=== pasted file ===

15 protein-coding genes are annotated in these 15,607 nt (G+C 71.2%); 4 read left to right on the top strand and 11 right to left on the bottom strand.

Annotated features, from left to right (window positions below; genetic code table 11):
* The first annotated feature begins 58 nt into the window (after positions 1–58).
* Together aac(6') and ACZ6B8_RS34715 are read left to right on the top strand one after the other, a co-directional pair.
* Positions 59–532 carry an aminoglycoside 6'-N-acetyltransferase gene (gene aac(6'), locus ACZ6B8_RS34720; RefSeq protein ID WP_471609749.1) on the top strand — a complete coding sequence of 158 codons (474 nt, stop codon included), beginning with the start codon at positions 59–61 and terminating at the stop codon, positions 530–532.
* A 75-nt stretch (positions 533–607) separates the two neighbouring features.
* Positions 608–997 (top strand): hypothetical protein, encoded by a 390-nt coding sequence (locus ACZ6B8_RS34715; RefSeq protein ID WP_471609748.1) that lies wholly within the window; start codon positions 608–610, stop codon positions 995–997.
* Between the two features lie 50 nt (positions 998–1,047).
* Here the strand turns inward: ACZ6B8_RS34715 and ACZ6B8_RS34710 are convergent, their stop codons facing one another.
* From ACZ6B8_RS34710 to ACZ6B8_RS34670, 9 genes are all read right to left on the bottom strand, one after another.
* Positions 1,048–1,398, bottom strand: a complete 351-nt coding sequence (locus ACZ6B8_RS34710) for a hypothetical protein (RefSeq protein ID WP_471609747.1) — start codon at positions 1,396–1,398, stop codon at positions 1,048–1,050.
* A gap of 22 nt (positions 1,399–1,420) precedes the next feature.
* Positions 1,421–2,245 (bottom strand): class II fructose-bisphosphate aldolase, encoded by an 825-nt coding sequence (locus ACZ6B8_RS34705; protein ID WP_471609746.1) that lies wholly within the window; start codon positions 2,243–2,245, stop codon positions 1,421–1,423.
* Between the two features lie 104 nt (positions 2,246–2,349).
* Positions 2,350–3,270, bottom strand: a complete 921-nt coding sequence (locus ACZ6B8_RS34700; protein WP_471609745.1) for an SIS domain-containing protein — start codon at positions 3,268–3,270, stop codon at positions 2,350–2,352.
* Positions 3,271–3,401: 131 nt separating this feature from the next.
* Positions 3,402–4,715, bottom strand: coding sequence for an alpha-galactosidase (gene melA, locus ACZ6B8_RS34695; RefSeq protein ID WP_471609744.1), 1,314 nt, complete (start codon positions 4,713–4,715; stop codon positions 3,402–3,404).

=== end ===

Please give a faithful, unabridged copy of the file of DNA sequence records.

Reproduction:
15 protein-coding genes are annotated in these 15,607 nt (G+C 71.2%); 4 read left to right on the top strand and 11 right to left on the bottom strand.

Annotated features, from left to right (window positions below; genetic code table 11):
* The first annotated feature begins 58 nt into the window (after positions 1–58).
* Together aac(6') and ACZ6B8_RS34715 are read left to right on the top strand one after the other, a co-directional pair.
* Positions 59–532 carry an aminoglycoside 6'-N-acetyltransferase gene (gene aac(6'), locus ACZ6B8_RS34720; RefSeq protein ID WP_471609749.1) on the top strand — a complete coding sequence of 158 codons (474 nt, stop codon included), beginning with the start codon at positions 59–61 and terminating at the stop codon, positions 530–532.
* A 75-nt stretch (positions 533–607) separates the two neighbouring features.
* Positions 608–997 (top strand): hypothetical protein, encoded by a 390-nt coding sequence (locus ACZ6B8_RS34715; RefSeq protein ID WP_471609748.1) that lies wholly within the window; start codon positions 608–610, stop codon positions 995–997.
* Between the two features lie 50 nt (positions 998–1,047).
* Here the strand turns inward: ACZ6B8_RS34715 and ACZ6B8_RS34710 are convergent, their stop codons facing one another.
* From ACZ6B8_RS34710 to ACZ6B8_RS34670, 9 genes are all read right to left on the bottom strand, one after another.
* Positions 1,048–1,398, bottom strand: a complete 351-nt coding sequence (locus ACZ6B8_RS34710) for a hypothetical protein (RefSeq protein ID WP_471609747.1) — start codon at positions 1,396–1,398, stop codon at positions 1,048–1,050.
* A gap of 22 nt (positions 1,399–1,420) precedes the next feature.
* Positions 1,421–2,245 (bottom strand): class II fructose-bisphosphate aldolase, encoded by an 825-nt coding sequence (locus ACZ6B8_RS34705; protein ID WP_471609746.1) that lies wholly within the window; start codon positions 2,243–2,245, stop codon positions 1,421–1,423.
* Between the two features lie 104 nt (positions 2,246–2,349).
* Positions 2,350–3,270, bottom strand: a complete 921-nt coding sequence (locus ACZ6B8_RS34700; protein WP_471609745.1) for an SIS domain-containing protein — start codon at positions 3,268–3,270, stop codon at positions 2,350–2,352.
* Positions 3,271–3,401: 131 nt separating this feature from the next.
* Positions 3,402–4,715, bottom strand: coding sequence for an alpha-galactosidase (gene melA, locus ACZ6B8_RS34695; RefSeq protein ID WP_471609744.1), 1,314 nt, complete (start codon positions 4,713–4,715; stop codon positions 3,402–3,404).